Angela Kelly’s website
Angela Kelly’s faculty page at Rochester Institute of Technology
Angela Kelly at the Museum of Contemporary Photography
Angela Kelly, Catharsis: Images of post conflict belfast, 2008-2012
Belfast, N. Ireland has a painful history. More recently, I barely recognize the place. It is not so much the idea that Belfast has re‐invented itself as part of a new Europe that intrigues me rather, it is the residue or trace of what it once was and still is, coupled with a sense of the new that I find evocative.
I am interested in how photography speaks to the concept of absence as much as reality. Photographs resonate as repositories of a fragmented history beckoning the viewer towards a new relationship to time and place. In particular, concepts of identity, memory, and the history of place have permeated my photographic work for more than two decades. Initially personal loss and tragedy provoked a shift in my practice from a meta-critical exploration of the documentary to a broader exploration of cultural identity itself. No less critical than former projects, my work shifted to examine the vernacular image within the context of personal and social history. This binding of the social, historical and the personal within a fine art practice has played out in subtly different yet complementary ways in a number of projects.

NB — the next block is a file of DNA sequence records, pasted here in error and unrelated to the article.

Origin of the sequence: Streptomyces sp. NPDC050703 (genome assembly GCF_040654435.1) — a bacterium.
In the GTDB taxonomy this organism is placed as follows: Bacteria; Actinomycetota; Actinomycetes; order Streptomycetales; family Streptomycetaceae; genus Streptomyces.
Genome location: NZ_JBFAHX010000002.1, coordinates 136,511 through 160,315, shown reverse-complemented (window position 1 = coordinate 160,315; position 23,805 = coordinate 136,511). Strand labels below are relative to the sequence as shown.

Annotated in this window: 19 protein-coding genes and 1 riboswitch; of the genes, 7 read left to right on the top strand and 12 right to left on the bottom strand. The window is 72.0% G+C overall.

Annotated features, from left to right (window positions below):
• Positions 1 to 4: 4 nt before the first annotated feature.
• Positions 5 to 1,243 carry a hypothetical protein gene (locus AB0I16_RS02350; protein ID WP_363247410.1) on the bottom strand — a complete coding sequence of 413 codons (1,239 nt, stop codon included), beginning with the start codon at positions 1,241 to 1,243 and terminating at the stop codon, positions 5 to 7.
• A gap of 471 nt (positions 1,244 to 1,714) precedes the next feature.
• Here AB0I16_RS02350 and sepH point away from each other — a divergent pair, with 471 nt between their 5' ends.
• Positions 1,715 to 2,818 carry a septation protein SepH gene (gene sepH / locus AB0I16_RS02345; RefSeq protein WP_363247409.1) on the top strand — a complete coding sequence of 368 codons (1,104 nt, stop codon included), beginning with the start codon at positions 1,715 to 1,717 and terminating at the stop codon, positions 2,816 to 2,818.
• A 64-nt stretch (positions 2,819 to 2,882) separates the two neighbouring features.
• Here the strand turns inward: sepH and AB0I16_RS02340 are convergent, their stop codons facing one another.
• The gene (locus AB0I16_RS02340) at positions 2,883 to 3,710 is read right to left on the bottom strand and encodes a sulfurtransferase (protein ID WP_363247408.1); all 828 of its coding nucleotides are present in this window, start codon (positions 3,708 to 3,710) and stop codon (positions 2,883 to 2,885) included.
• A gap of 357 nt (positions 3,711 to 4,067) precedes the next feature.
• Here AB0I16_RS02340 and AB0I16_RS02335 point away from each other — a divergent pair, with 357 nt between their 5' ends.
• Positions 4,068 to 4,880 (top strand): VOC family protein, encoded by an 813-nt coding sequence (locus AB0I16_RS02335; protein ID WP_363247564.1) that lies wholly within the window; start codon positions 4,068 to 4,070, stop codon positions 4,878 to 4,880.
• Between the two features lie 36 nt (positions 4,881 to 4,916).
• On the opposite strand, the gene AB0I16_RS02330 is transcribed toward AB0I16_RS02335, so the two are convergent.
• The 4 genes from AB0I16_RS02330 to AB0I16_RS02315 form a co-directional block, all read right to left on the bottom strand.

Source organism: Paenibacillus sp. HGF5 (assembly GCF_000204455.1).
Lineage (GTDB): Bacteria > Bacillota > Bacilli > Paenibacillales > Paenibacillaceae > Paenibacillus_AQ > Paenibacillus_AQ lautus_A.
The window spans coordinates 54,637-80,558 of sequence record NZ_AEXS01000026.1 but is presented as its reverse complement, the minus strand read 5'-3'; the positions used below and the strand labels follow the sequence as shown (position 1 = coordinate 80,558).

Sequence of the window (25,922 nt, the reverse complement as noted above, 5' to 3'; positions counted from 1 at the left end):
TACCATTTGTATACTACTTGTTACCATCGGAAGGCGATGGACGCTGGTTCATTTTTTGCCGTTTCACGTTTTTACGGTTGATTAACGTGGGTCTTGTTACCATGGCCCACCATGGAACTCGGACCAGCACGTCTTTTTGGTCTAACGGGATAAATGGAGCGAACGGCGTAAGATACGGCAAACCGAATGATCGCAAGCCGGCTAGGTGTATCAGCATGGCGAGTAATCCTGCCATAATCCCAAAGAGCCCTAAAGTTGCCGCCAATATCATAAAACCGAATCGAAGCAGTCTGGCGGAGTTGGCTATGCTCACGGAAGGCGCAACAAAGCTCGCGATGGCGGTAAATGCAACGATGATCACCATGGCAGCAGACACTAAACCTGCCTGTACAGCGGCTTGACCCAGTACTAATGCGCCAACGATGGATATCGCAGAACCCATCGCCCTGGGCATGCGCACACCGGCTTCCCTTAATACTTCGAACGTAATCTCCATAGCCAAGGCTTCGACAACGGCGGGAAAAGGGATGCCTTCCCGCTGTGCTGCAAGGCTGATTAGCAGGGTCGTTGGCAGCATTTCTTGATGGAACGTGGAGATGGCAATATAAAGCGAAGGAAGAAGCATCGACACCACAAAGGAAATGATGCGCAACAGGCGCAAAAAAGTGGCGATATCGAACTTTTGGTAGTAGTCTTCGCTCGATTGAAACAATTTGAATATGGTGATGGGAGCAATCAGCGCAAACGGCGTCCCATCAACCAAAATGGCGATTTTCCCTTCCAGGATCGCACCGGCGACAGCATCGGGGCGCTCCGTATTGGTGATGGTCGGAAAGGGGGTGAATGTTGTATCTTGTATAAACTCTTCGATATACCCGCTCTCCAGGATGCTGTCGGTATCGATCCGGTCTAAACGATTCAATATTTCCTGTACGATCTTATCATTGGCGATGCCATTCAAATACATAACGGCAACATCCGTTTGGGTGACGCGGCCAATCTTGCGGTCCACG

In these images, the small photographs, made mostly by my father, are from my personal family album. They were made on the Catholic side of the West Belfast peace wall in my neighborhood of West Belfast. The street photographs were made on the Protestant side of the peace wall by me, so there are many dualities explored in this work; father /daughter, private/public. Catholic/Protestant. Nationalist/Loyalist as well as the underlying theme of previous trouble sites reinvented as tourist sites. This was my attempt to cross the divide. The GPS references both Belfast's military past and its present preoccupation with redefining itself as a tourist site.
Angela Kelly, ode to john keats